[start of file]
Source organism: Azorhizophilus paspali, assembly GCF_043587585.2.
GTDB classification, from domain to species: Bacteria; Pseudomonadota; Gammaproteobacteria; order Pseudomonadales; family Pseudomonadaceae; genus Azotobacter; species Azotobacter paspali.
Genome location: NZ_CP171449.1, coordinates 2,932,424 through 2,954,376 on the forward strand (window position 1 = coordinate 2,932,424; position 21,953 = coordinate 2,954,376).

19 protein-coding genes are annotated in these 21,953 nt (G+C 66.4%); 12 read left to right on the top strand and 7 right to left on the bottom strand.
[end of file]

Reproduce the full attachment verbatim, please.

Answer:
Source organism: Azorhizophilus paspali, assembly GCF_043587585.2.
GTDB classification, from domain to species: Bacteria; Pseudomonadota; Gammaproteobacteria; order Pseudomonadales; family Pseudomonadaceae; genus Azotobacter; species Azotobacter paspali.
Genome location: NZ_CP171449.1, coordinates 2,932,424 through 2,954,376 on the forward strand (window position 1 = coordinate 2,932,424; position 21,953 = coordinate 2,954,376).

19 protein-coding genes are annotated in these 21,953 nt (G+C 66.4%); 12 read left to right on the top strand and 7 right to left on the bottom strand.